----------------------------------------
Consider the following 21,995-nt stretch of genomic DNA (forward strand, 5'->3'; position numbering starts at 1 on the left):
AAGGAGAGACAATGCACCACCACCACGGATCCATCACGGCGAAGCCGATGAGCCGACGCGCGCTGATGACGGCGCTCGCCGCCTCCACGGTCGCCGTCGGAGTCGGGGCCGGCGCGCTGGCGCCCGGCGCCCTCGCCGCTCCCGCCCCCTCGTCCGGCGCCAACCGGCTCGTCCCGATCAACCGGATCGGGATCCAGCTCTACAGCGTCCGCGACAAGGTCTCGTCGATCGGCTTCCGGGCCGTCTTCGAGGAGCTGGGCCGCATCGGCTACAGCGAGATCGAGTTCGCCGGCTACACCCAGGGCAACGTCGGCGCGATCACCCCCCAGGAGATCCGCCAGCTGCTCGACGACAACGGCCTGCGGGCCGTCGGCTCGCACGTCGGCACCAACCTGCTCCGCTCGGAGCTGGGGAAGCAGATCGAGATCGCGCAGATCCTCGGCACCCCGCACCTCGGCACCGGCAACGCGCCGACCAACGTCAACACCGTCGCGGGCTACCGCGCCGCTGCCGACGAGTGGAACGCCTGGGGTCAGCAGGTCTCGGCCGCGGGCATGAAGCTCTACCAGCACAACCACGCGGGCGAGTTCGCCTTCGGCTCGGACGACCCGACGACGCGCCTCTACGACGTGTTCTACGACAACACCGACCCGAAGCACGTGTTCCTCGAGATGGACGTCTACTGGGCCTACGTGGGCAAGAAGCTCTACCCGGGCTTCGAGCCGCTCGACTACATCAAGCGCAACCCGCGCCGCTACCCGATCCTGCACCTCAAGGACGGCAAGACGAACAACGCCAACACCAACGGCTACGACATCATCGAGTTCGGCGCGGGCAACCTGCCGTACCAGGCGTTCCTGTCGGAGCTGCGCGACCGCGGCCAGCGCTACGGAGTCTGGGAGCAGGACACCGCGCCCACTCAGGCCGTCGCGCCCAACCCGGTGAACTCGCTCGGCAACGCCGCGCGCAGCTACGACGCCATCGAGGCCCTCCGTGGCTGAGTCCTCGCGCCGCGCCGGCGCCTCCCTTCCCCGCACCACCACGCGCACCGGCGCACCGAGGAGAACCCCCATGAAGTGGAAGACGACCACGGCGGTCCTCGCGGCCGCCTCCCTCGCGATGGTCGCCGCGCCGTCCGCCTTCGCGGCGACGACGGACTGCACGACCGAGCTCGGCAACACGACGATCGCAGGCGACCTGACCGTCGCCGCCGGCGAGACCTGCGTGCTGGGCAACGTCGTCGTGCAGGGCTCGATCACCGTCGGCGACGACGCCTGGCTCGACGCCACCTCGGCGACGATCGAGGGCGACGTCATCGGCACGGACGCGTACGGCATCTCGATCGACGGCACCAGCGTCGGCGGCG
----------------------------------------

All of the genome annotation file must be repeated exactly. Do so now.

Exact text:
Consider the following 21,995-nt stretch of genomic DNA (forward strand, 5'->3'; position numbering starts at 1 on the left):
AAGGAGAGACAATGCACCACCACCACGGATCCATCACGGCGAAGCCGATGAGCCGACGCGCGCTGATGACGGCGCTCGCCGCCTCCACGGTCGCCGTCGGAGTCGGGGCCGGCGCGCTGGCGCCCGGCGCCCTCGCCGCTCCCGCCCCCTCGTCCGGCGCCAACCGGCTCGTCCCGATCAACCGGATCGGGATCCAGCTCTACAGCGTCCGCGACAAGGTCTCGTCGATCGGCTTCCGGGCCGTCTTCGAGGAGCTGGGCCGCATCGGCTACAGCGAGATCGAGTTCGCCGGCTACACCCAGGGCAACGTCGGCGCGATCACCCCCCAGGAGATCCGCCAGCTGCTCGACGACAACGGCCTGCGGGCCGTCGGCTCGCACGTCGGCACCAACCTGCTCCGCTCGGAGCTGGGGAAGCAGATCGAGATCGCGCAGATCCTCGGCACCCCGCACCTCGGCACCGGCAACGCGCCGACCAACGTCAACACCGTCGCGGGCTACCGCGCCGCTGCCGACGAGTGGAACGCCTGGGGTCAGCAGGTCTCGGCCGCGGGCATGAAGCTCTACCAGCACAACCACGCGGGCGAGTTCGCCTTCGGCTCGGACGACCCGACGACGCGCCTCTACGACGTGTTCTACGACAACACCGACCCGAAGCACGTGTTCCTCGAGATGGACGTCTACTGGGCCTACGTGGGCAAGAAGCTCTACCCGGGCTTCGAGCCGCTCGACTACATCAAGCGCAACCCGCGCCGCTACCCGATCCTGCACCTCAAGGACGGCAAGACGAACAACGCCAACACCAACGGCTACGACATCATCGAGTTCGGCGCGGGCAACCTGCCGTACCAGGCGTTCCTGTCGGAGCTGCGCGACCGCGGCCAGCGCTACGGAGTCTGGGAGCAGGACACCGCGCCCACTCAGGCCGTCGCGCCCAACCCGGTGAACTCGCTCGGCAACGCCGCGCGCAGCTACGACGCCATCGAGGCCCTCCGTGGCTGAGTCCTCGCGCCGCGCCGGCGCCTCCCTTCCCCGCACCACCACGCGCACCGGCGCACCGAGGAGAACCCCCATGAAGTGGAAGACGACCACGGCGGTCCTCGCGGCCGCCTCCCTCGCGATGGTCGCCGCGCCGTCCGCCTTCGCGGCGACGACGGACTGCACGACCGAGCTCGGCAACACGACGATCGCAGGCGACCTGACCGTCGCCGCCGGCGAGACCTGCGTGCTGGGCAACGTCGTCGTGCAGGGCTCGATCACCGTCGGCGACGACGCCTGGCTCGACGCCACCTCGGCGACGATCGAGGGCGACGTCATCGGCACGGACGCGTACGGCATCTCGATCGACGGCACCAGCGTCGGCGGCG